Focus on One: August

I don’t remember a time when I didn’t love the water. I grew up in New Jersey, southern New Jersey, where an escape to the beach for the day was 45 minutes away. Nowadays, with the popularity of the destination and the increase in the local population, the trip takes at least an hour, but the beautiful white sand and the smell of the salt water is worth it. I’ve also lived in Michigan, not far from Lake Michigan, and no, it is not “just like the ocean.” It is big, yes, and sunsets are amazing, and it has incredible, enormous sand dunes, but fresh water is different from salt water and the waves are smaller. It is no less awe-inspiring, just different. And I have lived in Colorado, right on a river in a canyon. Smaller, of course, and I could see the other side, but fast moving and really cold all summer. Again, a completely different experience of water. I love a day in the sun, in and out of the water, and reading a book. Focus on One for August is simply to get to the beach and read a book.

It actually takes a lot for me to sit and read a book if it has nothing to do with what I am teaching in the coming year. I have no problem reading novels I am going to teach, or criticism of works I am going to teach, or collections of essays in search of new things to teach, but pleasure reading is a problem. I have to give myself permission and then stop that voice in my head that keeps saying, “You should be re-reading King Lear.” But reading for pleasure is a different activity altogether. Sure any kind of reading is good for my brain, but reading a novel for pleasure actually reduces stress, improves memory, helps develop analytical abilities, and helps with focus so that when I am reading for work, my mind doesn’t wander.

Another benefit of a day at the beach with a book is getting out in the sun. Oh, I know the cancer risks. But don’t put on the sunscreen until about 20 minutes have passed. While sunscreen protects your skin from harmful effects of UV light, it also prevents your skin from being able to manufacture Vitamin D. The good news is that most people won’t get a sunburn in 20 minutes, the time it generally takes for the body to generate enough Vitamin D for the day. And here’s what is interesting. If you are extremely fair-skinned, it takes less time for you to produce the same amount of Vitamin D than someone who is darker skinned, therefore, 5 or 10 minutes of “unprotected” sun time may be enough. I am not saying everyone should ditch the sunscreen. I am saying that a short amount of time in the sun will increase the amount of Vitamin D your body can produce.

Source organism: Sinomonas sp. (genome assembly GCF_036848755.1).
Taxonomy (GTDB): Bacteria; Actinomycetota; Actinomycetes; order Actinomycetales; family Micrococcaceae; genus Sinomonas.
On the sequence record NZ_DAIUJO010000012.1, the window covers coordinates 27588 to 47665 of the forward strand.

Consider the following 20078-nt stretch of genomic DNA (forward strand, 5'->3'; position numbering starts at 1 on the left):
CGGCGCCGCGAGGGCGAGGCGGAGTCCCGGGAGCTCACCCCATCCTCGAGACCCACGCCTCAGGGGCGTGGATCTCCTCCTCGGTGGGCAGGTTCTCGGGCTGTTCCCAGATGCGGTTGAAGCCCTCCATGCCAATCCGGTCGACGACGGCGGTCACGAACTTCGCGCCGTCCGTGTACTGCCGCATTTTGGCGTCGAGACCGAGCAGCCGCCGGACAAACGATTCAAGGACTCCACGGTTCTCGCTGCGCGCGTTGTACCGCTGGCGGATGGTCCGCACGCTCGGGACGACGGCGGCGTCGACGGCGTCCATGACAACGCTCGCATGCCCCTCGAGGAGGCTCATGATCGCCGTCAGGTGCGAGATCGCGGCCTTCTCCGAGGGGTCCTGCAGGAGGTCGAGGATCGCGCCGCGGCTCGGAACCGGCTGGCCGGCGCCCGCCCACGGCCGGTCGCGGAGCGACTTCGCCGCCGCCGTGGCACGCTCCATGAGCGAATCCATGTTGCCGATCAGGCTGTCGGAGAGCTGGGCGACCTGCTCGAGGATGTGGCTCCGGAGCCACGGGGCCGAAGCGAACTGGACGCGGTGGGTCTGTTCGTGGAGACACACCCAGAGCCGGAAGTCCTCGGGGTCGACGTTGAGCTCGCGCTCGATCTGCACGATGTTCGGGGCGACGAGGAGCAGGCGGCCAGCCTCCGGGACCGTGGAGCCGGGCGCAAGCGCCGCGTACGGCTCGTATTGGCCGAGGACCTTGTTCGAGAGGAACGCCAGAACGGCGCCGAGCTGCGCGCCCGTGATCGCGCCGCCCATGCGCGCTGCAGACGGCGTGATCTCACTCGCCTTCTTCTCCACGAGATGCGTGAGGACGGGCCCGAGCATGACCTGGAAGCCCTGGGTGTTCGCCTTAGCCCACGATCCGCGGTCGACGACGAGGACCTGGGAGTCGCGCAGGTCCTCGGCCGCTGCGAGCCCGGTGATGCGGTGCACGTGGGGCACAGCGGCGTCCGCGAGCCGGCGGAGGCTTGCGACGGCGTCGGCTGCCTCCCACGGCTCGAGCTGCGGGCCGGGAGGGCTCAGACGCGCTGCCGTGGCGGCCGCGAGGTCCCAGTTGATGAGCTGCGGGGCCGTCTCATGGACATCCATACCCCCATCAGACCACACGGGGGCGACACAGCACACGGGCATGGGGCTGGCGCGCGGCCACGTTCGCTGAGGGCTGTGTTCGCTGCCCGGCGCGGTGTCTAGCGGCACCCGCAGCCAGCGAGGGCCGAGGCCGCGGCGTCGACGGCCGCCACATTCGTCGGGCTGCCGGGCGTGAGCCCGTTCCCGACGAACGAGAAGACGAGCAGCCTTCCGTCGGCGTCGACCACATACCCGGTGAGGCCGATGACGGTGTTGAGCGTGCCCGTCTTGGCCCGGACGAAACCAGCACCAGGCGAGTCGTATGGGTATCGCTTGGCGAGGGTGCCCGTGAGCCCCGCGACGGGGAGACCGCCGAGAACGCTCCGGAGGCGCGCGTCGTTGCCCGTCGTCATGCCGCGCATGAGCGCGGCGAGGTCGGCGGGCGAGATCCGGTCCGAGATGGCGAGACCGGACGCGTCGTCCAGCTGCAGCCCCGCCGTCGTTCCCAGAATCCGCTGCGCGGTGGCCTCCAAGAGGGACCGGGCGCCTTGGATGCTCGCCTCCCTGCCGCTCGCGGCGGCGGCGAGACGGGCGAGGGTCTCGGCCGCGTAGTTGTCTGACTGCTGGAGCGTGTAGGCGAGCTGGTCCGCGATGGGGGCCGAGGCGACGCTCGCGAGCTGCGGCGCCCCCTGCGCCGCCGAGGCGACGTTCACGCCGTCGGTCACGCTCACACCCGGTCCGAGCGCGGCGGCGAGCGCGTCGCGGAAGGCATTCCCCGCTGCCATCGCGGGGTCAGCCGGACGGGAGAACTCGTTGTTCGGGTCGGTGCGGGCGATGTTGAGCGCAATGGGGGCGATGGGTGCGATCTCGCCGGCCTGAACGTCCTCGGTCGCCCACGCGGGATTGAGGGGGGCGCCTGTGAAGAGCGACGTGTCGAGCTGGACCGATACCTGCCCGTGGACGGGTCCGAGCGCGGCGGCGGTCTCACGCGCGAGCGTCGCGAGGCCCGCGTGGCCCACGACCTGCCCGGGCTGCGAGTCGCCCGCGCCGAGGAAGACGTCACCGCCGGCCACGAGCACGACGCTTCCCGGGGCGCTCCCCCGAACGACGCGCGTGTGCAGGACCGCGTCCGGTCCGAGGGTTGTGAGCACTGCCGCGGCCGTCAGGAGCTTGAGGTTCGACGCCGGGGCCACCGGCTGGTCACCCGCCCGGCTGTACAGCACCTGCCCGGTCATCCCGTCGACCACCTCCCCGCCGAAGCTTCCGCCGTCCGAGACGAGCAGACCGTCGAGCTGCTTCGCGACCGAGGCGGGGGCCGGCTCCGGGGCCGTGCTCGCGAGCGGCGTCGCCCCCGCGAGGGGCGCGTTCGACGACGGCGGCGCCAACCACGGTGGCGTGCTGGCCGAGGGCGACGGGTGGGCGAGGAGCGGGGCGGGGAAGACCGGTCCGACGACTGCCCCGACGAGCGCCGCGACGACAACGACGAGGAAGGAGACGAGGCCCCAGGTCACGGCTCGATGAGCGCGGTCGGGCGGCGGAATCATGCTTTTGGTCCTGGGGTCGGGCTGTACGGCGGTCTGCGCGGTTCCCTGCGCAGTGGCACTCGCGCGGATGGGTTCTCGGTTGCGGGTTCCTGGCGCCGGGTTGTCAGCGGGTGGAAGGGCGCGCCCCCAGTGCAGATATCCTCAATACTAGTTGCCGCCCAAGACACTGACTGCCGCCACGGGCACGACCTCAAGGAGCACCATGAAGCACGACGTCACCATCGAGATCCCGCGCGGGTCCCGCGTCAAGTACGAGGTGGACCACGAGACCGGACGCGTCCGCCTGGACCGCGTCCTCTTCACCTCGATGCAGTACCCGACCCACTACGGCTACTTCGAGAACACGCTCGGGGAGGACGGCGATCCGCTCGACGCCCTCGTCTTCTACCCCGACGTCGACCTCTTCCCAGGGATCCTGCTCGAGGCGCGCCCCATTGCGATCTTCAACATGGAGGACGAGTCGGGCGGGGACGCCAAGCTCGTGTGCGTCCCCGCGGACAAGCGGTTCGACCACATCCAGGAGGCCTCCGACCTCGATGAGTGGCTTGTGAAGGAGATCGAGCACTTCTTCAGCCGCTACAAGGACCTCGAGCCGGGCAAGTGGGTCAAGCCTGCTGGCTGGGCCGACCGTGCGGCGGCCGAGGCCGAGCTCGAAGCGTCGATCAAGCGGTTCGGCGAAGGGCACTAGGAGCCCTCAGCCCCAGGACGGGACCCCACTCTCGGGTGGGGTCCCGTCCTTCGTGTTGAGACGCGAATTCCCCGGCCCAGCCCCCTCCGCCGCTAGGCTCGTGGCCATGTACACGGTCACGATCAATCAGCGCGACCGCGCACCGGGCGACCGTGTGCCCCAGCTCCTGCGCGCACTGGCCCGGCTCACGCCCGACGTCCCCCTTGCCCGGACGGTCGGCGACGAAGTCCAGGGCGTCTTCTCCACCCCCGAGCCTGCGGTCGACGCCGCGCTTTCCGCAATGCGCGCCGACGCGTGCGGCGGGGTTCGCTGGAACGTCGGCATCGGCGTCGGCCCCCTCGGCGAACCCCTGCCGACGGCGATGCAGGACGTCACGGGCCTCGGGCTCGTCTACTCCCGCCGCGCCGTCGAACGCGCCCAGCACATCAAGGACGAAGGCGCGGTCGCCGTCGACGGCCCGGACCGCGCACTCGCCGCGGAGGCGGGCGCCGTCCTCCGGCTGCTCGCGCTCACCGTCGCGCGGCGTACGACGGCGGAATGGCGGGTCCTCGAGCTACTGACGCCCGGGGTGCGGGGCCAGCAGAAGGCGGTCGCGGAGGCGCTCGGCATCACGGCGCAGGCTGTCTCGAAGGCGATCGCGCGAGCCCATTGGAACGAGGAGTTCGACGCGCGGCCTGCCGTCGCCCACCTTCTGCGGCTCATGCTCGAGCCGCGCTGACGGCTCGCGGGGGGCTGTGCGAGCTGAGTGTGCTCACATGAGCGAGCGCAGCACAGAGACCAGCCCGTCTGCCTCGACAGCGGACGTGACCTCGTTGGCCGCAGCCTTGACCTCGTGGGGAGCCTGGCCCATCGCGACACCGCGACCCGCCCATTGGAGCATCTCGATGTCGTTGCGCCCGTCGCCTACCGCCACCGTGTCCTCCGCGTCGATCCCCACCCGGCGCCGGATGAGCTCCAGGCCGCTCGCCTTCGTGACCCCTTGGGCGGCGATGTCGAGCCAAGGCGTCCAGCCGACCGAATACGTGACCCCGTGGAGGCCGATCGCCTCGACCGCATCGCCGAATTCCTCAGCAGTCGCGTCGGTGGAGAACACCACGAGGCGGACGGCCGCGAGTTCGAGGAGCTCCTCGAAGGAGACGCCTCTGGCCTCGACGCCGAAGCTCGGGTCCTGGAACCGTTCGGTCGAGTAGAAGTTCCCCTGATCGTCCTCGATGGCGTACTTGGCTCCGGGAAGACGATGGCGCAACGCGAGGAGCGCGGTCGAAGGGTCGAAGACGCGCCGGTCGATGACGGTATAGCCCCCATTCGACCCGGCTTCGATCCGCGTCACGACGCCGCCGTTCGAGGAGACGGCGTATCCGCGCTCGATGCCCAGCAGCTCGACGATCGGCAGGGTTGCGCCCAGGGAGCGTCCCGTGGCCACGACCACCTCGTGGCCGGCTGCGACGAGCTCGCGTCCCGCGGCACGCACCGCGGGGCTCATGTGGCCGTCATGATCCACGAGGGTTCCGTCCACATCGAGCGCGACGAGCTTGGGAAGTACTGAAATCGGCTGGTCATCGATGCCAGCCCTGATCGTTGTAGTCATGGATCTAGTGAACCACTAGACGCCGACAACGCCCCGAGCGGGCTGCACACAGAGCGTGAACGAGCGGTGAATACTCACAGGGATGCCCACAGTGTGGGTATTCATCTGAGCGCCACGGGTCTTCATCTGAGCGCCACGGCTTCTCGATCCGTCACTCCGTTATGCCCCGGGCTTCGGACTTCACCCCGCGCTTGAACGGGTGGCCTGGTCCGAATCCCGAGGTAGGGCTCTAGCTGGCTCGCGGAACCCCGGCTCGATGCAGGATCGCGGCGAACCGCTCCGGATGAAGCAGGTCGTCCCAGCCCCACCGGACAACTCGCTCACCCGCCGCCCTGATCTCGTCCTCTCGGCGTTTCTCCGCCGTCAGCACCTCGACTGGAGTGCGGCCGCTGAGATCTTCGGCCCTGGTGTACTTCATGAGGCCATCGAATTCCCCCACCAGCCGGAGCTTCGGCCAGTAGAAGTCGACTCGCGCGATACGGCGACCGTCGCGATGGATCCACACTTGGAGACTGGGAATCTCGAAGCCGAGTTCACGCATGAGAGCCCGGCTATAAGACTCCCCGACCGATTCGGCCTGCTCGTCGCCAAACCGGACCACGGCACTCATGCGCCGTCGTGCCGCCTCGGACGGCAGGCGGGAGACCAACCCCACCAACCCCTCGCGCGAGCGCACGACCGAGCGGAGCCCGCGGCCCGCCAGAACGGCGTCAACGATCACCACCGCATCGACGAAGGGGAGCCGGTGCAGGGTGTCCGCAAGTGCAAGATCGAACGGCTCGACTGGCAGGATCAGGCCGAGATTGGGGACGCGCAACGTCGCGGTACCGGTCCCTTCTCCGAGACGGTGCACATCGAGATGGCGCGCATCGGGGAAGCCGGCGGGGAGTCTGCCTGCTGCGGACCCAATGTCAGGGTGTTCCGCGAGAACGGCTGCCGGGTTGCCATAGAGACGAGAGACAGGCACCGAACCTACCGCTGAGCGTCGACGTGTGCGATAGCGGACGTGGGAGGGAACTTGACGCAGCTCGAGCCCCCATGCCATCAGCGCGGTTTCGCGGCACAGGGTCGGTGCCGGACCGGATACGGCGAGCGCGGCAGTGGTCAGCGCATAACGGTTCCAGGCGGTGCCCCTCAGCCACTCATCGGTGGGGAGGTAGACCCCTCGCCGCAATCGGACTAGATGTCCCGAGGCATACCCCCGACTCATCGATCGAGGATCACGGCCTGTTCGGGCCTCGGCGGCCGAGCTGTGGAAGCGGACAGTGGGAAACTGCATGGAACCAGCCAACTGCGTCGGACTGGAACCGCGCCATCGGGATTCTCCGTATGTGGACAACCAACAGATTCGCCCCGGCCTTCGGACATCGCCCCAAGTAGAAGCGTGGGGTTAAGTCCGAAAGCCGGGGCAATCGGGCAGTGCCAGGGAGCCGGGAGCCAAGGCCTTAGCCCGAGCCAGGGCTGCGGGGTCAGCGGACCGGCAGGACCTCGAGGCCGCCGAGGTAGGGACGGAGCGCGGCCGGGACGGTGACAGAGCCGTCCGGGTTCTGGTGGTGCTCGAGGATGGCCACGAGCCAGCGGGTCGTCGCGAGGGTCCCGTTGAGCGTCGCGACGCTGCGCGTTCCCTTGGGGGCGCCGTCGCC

Before the school year starts up, and everything gets crazy again, take a day, or an afternoon, or even an evening, and get out to a relaxing spot with a book.

Focus on One: Fun in the Sun

Summer is upon us: time spent outdoors, picnics, barbecues, vacations to the beach or the mountains, or just a day at a water park, it all leads up to fun in the sun. Why is it that I always feel so good, exhausted sometimes, but that good exhausted, after spending the day in the garden, or at the beach? Why do I sleep so well on those nights, in a house without air-conditioning, even if it only goes down to 75?

My first idea was that it was a response to the physical activity. But the thing is, I am pretty active – I garden, I walk our dogs, I clean house, I preserve food. After a little research, I found out that the beach has many restorative powers, like the iodine present in sea-water that helps thyroid function, and the salt in the water that has cleansing properties. But I realized that it wasn’t just on beach days. In fact, I feel much better in the warmer months, when I can get outside. I still walk the dogs, no matter the weather, we are out there, rain, snow, sub-zero (we don’t get much of that in NJ, but a rainy 33 can be more menacing of a walk than a dry -2), but I don’t sleep as well, and just don’t feel as well in the winter months.

I continued my research and I stumbled on some interesting facts about Vitamin D, and how varying levels can have a huge effect on how I am feeling. Vitamin D is photosynthesized by our skin, and we can reach an intake level adequate to meet our daily needs with 10 to 20 minutes of sun exposure, depending upon where you live and you skin tone. Yes, you can take a supplement, but the sun is free, and no, 10 – 20 minutes of exposure is not going to cause skin cancer. Of course, if you are photosensitive, or you’re taking medication that makes you photosensitive, you should avoid exposure.

I also came across an article about the benefits of sunlight that gave me some food for thought: while the extensive use of sunscreen has reduced incidents skin cancer, there has also been an increase in musculo-skeletal disorders and autoimmune diseases, two things that are connected to Vitamin D photosynthesis. It will be interesting to see how bone health issues play out in the future, if we continue to use so much sunscreen and limit that amount of time we spend outdoors.